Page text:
As I’m about to head out for a conference this week, spring and summer monitoring comes to a close. I’ll begin August 2017 the 9th consecutive year of (mostly) daily monitoring for window casualties at the Noble Research Center on the campus of Oklahoma State University in Stillwater, Oklahoma, USA.
It’s been a busy spring.
Beginning Mar 1st, here’s what has turned up at the Noble Research Center.
Indigo Bunting – 5
Painted Bunting – 5
Ruby-throated Hummingbird – 3
Lincoln’s Sparrow – 2
Mourning Dove – 2
Nashville Warbler – 2
Orange-crowned Warbler – 2
Baltimore Oriole – 1
Chipping Sparrow – 1
Eastern Meadowlark – 1
House Wren – 1
Northern Parula – 1
Tennessee Warbler – 1
Yellow-billed Cuckoo – 1
That’s 28 individuals of 14 species, and damn, that is disheartening.
On the plus side, my commitment to checking almost every day has put me in position to save a few birds by getting them safely away from the building and taking them someplace secure to rest and recuperate for a bit. I can’t guarantee that all 6 of these survived the ordeal, but they seemed to be in good shape when I last saw them:
With special guest stars James O’Connell and David Mallen, today’s survey turned up a male Indigo Bunting and a trapped Yellow Warbler at the main north entrance. (No photo of the warbler; it was a male.)
Let’s take a closer look at that Indigo Bunting:
He’s pretty blue, but his molt limits reveal him to be a second year (SY) male.
Those three big feather visible on the folded wing are the tertials (aka, secondaries 7, 8, and 9 from outer to inner.
Tertials from above. On the right wing, 7 and 9 are brownish and worn but 8 is fresh and blue/black. Tert #8 has been replaced but 7 and 9 are originals from when this bird was a baby last summer. On the left wing, 8 and 9 have been replaced but #7 is original.
Paper plate and packing tape makes it a bit easier to see some things.
Left wing: alulua, greater coverts, secondaries 5 and 6, and terts 8 and 9 have been replaced. Primary coverts, primaries, and secondaries 1,2,3,4, and 7 are orignal.
Close-up of head showing trauma to lower mandible from collision.
The multiple obvious molt limits on this bird illustrate two generations of feathers on the same individual, some of which grew in last summer and some which have come in quite recently. This confirms the age of the bird as second year (SY).
No casualties yet, but I’m up to the 3rd trapped bird of the new year: a Song Sparrow in the northwest alcove. This one was stunned – or exhausted – but before I could get any closer than about 3m it flew away strongly – good sign!
This bird was likely riding a wave of migration that really lit up the radar last night (as linked from Paul Hurtado’s birding page). Check out the big blue blobs in Oklahoma from a little after 11 pm last night:
Keep your eye on that slug of rain and storms (the green, yellow, and red) in the OK Panhandle, though.
Now check out the line of rain and storms that moved in overnight and set up shop on the Kansas border. This is from a bit before 6:00 am, and nobody moving north through our state kept on moving through that! This is a classic setup for a “fallout” of birds. More storms today followed by strong north winds tomorrow will likely keep some staging migrants around for a few more days.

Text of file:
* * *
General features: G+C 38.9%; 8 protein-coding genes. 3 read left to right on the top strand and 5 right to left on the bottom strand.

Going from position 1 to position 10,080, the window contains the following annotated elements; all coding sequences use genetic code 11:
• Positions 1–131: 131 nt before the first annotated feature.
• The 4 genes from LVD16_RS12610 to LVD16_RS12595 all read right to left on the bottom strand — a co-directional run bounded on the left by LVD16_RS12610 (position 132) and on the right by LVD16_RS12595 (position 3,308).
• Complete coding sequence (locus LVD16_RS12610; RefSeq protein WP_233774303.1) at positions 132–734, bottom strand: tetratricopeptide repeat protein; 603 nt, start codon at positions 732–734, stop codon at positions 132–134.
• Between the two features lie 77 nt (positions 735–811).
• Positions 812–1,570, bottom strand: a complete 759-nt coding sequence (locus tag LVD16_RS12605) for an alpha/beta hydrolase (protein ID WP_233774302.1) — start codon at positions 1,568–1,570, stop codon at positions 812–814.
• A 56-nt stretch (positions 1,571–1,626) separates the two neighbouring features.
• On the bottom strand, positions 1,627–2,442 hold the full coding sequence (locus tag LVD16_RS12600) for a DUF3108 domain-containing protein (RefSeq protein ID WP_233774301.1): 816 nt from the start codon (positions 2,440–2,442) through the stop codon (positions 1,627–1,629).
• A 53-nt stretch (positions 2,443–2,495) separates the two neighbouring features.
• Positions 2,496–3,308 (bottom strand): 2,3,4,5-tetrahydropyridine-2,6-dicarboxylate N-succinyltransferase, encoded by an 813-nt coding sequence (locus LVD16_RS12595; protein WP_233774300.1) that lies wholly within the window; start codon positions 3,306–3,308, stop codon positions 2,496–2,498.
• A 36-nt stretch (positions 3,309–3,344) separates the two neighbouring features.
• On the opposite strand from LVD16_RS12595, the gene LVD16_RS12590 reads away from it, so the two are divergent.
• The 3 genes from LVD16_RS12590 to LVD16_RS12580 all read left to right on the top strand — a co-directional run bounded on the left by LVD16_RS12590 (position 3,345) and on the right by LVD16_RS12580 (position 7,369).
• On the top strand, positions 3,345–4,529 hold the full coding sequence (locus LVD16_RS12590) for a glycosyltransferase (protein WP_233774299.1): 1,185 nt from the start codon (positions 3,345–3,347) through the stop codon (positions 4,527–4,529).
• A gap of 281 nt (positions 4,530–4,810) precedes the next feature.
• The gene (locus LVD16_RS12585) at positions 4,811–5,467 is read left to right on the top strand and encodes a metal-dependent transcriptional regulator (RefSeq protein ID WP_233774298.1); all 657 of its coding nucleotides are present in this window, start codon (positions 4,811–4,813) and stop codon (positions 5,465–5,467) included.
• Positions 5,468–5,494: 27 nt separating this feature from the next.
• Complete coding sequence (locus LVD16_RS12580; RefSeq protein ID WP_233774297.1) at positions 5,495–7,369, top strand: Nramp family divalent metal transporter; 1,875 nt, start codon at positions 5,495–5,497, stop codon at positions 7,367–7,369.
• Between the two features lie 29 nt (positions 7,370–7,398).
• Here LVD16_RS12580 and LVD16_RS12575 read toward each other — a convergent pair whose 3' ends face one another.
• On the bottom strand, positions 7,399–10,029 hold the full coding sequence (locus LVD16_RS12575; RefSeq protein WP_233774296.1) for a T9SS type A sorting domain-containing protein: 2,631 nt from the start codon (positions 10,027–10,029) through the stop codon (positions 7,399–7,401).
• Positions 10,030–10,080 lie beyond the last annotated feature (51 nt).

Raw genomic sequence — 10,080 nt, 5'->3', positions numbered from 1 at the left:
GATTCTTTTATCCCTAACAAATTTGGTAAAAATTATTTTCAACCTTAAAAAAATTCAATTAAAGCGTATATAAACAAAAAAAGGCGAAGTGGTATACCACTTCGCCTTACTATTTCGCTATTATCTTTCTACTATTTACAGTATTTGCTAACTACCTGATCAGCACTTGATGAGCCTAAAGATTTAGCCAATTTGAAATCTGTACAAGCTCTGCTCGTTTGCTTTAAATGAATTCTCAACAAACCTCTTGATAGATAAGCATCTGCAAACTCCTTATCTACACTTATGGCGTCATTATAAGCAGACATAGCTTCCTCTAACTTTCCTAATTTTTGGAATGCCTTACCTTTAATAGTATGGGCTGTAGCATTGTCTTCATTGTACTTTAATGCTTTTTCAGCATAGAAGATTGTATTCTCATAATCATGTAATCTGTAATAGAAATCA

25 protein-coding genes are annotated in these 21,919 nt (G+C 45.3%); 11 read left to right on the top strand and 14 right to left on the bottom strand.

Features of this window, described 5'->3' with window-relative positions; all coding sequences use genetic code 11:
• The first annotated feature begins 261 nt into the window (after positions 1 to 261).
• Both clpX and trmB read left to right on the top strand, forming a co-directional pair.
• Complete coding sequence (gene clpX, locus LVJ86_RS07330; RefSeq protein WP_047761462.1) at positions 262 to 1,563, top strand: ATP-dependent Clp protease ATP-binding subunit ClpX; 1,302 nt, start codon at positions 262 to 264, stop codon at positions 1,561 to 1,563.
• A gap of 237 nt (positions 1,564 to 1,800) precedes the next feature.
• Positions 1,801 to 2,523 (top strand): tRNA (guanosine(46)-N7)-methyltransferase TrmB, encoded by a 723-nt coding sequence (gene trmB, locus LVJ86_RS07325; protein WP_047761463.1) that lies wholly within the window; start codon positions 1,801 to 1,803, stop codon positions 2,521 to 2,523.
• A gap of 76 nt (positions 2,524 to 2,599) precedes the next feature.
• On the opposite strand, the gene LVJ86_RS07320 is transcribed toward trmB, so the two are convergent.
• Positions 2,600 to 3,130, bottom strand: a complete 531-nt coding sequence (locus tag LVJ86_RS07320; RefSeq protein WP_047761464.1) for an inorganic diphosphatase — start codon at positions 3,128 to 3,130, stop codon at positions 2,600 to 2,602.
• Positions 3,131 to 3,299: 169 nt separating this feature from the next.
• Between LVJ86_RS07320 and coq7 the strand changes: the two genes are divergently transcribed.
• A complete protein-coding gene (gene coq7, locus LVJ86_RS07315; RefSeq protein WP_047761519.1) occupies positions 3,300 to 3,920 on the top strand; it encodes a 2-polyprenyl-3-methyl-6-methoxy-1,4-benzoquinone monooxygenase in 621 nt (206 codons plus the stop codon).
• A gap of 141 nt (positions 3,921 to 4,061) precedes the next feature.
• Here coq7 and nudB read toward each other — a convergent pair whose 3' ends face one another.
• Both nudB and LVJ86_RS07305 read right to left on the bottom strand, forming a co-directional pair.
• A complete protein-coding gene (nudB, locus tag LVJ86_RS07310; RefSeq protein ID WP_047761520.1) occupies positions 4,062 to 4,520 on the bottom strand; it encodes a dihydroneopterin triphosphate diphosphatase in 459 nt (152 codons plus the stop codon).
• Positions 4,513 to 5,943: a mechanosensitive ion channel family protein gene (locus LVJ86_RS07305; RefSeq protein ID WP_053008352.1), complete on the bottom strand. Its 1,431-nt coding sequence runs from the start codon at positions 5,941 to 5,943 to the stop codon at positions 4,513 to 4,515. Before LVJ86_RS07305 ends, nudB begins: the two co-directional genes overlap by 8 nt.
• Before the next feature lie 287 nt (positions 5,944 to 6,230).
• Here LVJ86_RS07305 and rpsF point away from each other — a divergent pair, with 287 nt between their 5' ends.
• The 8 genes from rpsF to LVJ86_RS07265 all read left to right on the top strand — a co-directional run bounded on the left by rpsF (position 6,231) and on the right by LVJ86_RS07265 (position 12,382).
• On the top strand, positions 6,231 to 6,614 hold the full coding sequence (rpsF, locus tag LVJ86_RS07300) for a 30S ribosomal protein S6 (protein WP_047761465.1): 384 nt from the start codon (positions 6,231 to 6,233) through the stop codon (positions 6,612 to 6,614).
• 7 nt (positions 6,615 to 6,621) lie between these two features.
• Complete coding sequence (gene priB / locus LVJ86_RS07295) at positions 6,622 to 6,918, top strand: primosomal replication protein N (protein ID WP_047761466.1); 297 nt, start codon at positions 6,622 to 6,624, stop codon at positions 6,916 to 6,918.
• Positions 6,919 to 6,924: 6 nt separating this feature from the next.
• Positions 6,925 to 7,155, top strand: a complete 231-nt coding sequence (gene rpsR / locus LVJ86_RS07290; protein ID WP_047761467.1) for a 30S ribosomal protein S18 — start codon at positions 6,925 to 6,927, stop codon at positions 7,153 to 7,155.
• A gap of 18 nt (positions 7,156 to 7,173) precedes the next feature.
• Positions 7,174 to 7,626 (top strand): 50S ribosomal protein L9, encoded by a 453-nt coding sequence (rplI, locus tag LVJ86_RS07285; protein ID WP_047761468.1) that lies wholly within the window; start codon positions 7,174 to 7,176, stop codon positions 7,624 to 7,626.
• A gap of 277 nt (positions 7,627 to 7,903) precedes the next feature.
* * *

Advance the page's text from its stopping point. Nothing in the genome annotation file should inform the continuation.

I found this rather early fellow right in front of the doorway to the southeast alcove this morning. He’s a gorgeous, ASY male Common Yellowthroat with fat score = 1. He was dazed enough that I caught him but alert and feisty in the hand, and he perched well when I moved him to a safe spot. In addition to being one of history’s all-time great yellowthroats, he has the distinction of being the 100th “trapped” bird that I’ve been able to move or shoo away from the Noble Research Center. If even one of them recovered enough to fly on and live out its life then every one of these walks around the NRC has been worth it!
Unfortunately, something went screwy with my camera and this is the only surviving photo:
I found a trapped Grasshopper Sparrow at the main North entrance to the NRC today, and then a second dead bird at the southeastern alcove. The trapped bird took quite a bit of effort to eventually guide away from the building, but the time was worth it if I was able to keep it from ending up like its comrade.
So far, it’s exclusively been the southwestern alcove causing the problems this fall. That’s a bit ironic and potentially problematic, as I’ve completed more window treatments there than anywhere else on the building. However, none of the four birds that has ended up there has been found in front of a treated window, leaving open the suggestion that the treated windows have not cause any casualties, even if casualties have occurred at the partially treated alcove.
This morning, I found the first bird actually in front of a treated window pane: a Northern Waterthrush. The hopeful difference is that this bird was ALIVE.
Above right – Yep, that little white dot in the photo on the right is waterthrush splay in front of the window where I first encountered the bird.